Monday, July 26, 2010

Question of the Day #627

While traveling last week, I searched the bookstore for a YA novel. An author I didn't recognize had four titles on the shelf, which at an airport bookstore, is a lot. So I picked one up, read great reviews on the back, one comparing this author (who shall remain nameless) to my favorite YA author and after reading the opening pages which grabbed me, I bought it.

Now that I'm halfway through, I'm amazed that this book was published.

The dialogue feels forced. The author "tells" the entire story. Very few scenes feel active. The chapters don't end with hooks. I'm not sure what the plot is. The MC pops up with all sorts of stuff out of the blue - like we discover a serious hobby which is probably supposed to have metaphorical value 80 pages in. And it's very difficult to believe that the MC would make the choices or really feel the way she does.

As a writer, I'm completely puzzled. If I took this novel to my critique group they'd pound me with revisions. How did a book that feels to me like an early draft get published when my writer friends and I have written manuscripts that dazzle way beyond this?

I just don't get it. What "art" have you seen that you just don't "get"?

xoxo,
Suzanne

13 comments:

  1. Had a similar experience with 2 books from a well known author. The first book was a "can't put it down" book. The next 2 books from her were terrible, unbelieveable and totally bad. I kept hoping I would like them. I just didn't get them, I guess :)

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  2. Mmmhmm. I felt that way about Debbie MacComber (sp?) and several other books. I don't understand how this stuff gets published, I saw nothing to commend them!

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  3. I like some Debbie MacComber books though they're not my usual type of read.

    I've had favorite authors put out books that made me go "huh?". There's an author I love, but, so far, only the particular series that are about particular people in a particular place. Her other books are not my cuppa.

    This is a very subjective business and I keep finding reminders of that everywhere.

    LOTR was a phenom. I loved The Hobbit. Could not get through LOTR. Don't know if I'd feel differently about it if I tried to read it today.

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  4. Couldn't agree more. I am often baffled with some published authors, certain singers, etc... I guess they "knew someone" in order to make it big??? I don't know.

    A true artist (or corporate exec, or chef, or movie producer, or whatever the occupation) is one that doesn't let that sort of comparison get in their way of success; it only fuels them. So allow it to give you even further motivation and rock on Suzi & writer friends!

    What "art" do I not "get?" Please don't hate me - but ballet. I want to love it sooooo much and I just can't. Especially because I used to be a ballet dancer...

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  5. One man's junk is another man's treasure! Perhaps you, as a writer, don't see the book the same as a casual reader who might love it. But I really understand what you're saying. Sometimes I wonder how things get through all that "filtering" of traditional publishing. It just goes to show you that the filter is not as refined as we'd all like to believe.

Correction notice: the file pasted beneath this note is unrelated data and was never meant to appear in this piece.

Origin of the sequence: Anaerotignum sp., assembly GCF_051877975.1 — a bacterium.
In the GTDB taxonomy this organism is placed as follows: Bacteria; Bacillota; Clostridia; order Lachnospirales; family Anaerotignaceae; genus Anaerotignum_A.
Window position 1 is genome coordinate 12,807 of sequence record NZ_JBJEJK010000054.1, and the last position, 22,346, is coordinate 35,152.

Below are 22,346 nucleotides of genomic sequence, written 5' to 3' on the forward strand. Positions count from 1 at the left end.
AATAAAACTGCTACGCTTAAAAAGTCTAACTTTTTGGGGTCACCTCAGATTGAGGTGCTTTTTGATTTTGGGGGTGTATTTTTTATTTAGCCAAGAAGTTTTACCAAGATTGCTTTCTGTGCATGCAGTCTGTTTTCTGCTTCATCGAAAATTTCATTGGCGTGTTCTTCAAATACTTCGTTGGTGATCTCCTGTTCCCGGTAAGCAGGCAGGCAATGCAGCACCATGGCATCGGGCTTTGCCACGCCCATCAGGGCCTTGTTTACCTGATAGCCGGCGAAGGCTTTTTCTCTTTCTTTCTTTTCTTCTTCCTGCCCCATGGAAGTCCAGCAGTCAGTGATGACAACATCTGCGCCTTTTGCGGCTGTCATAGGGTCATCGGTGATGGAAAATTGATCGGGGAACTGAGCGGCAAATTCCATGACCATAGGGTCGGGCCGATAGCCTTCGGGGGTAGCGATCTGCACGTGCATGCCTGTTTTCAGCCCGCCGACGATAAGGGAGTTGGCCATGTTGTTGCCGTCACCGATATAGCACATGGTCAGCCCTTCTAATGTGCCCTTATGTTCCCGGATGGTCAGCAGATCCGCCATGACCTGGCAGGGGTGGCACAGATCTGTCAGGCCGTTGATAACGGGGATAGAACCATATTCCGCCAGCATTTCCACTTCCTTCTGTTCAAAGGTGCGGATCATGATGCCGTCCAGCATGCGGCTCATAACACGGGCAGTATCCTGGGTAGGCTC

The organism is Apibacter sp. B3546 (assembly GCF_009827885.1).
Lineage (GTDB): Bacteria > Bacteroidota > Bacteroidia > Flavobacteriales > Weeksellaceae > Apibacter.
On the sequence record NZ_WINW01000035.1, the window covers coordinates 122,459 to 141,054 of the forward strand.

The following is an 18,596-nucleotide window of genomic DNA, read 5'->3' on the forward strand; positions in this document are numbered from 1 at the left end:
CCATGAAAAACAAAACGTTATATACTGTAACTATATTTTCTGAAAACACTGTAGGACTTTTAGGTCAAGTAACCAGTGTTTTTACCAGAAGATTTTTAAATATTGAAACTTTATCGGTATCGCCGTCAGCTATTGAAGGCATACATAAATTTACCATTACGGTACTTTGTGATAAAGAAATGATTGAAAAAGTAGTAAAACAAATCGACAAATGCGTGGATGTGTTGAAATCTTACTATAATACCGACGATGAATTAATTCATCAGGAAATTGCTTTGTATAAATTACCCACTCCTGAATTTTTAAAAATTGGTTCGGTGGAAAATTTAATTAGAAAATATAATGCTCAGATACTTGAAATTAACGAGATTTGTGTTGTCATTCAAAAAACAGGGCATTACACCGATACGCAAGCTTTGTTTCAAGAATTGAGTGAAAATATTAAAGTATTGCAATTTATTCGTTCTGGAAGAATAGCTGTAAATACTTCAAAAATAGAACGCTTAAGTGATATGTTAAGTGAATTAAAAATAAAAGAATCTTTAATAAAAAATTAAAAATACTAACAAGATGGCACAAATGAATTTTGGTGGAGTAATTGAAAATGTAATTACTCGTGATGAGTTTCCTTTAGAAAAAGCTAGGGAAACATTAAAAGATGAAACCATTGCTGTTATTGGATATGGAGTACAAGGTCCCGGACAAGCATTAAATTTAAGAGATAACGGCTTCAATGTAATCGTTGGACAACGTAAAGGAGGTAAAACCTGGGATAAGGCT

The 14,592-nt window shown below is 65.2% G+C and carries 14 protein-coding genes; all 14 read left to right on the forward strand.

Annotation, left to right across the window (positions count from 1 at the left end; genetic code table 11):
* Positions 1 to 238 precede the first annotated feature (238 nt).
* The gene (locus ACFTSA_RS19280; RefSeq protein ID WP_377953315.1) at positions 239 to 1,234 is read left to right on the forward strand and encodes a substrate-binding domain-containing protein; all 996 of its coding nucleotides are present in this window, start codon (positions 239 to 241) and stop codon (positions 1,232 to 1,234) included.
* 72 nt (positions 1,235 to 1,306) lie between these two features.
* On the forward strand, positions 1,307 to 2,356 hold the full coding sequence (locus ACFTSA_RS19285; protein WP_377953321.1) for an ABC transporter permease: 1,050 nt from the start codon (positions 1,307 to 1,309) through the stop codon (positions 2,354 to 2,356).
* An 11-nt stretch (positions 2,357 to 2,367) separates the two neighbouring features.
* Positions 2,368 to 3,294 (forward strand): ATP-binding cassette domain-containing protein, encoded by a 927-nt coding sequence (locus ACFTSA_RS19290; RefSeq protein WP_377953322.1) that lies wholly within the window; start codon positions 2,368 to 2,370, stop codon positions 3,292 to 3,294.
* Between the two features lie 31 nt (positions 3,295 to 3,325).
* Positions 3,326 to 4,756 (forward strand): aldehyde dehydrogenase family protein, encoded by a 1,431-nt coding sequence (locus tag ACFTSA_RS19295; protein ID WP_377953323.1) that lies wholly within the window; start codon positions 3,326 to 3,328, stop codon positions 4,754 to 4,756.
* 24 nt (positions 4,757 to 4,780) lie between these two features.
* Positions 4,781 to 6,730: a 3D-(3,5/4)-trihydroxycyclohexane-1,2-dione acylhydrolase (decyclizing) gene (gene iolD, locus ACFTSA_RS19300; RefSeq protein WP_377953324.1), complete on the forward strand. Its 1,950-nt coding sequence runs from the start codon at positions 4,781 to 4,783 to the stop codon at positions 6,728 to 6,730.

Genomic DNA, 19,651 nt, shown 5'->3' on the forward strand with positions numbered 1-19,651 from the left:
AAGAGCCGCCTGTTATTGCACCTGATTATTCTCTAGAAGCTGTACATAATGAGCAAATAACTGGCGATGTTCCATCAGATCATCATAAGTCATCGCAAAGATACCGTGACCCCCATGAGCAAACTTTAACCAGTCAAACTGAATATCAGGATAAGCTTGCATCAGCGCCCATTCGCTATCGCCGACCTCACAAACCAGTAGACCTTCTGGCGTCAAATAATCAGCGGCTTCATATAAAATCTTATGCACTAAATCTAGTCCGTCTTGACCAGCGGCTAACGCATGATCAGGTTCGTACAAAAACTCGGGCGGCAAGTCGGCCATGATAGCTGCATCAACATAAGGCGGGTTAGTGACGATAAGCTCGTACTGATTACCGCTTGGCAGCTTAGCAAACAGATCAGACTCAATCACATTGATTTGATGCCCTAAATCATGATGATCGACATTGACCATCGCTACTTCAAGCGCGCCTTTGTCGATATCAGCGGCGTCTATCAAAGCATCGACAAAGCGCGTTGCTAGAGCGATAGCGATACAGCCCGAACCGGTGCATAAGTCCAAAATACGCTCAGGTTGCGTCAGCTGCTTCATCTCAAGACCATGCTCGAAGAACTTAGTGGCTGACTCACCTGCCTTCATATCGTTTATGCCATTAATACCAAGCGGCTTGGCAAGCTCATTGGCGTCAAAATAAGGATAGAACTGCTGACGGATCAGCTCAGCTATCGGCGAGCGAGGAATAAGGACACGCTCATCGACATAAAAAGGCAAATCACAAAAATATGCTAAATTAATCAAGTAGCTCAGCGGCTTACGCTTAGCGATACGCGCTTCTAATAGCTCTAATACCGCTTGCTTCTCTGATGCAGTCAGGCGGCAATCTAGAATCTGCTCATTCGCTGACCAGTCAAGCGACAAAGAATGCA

I'm not sure this counts, but I do not get sports. I dislike watching them, playing them, and enduring people who are obsessed with them. :)

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  6. I don't "get" Lady Gaga. I guess I'm drawn to more obvious and less absurd.

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  7. I've bought books like the one you're describing more than once. After doing some research online, I usually discover that the author (a)--okay, wait a second. I'm not going to go there on record. This is a discussion we'll be having AT THE CONFERENCE!!! Sorry for the shouting--guess I'm a little excited. See you there. : )

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  8. Oh my goodness...so many movies! I just keep thinking, if every other person you meet in LA has a screenplay, how do movies like Howard the Duck make it to the big screen?

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  9. 'Voice of Fire' at the National Art Gallery of Canada. It's a tall painting of three stripes, the middle one red, the outer ones blue. The only thing vaguely interesting about it, is that it was purchased for 1.76 million dollars.

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  10. Well, in the commercial making world, I have always been amazed at who gets the work & why..."art" is an untamable / unreliable beast in my opinion. Its kinda like a**holes & opinions - everyone has one. I have never "gotten it" & probably never will. Just keep writing babe, don't let the hacks get you down!

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  11. Timing, luck...that's all I can think.

    When I was a very active member of my local RWA chapter, a girl showed up who'd had her first book published. She'd been writing less than a year. She had no idea what she was doing but she'd fallen into the right hands at the right time. It happens every now and then... Like Stephenie Meyer. Although I think I would have rather learned my lessons BEFORE I got published. If my first novel were actually read by another human being, I'd be mortified.

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  12. I don't get people who reply to online news stories and never have anything nice to say. "She deserved it." "He's a nobody." "That person is so stupid." Reminds me of a bunch of 40-year-old men posting from their mom's basements.

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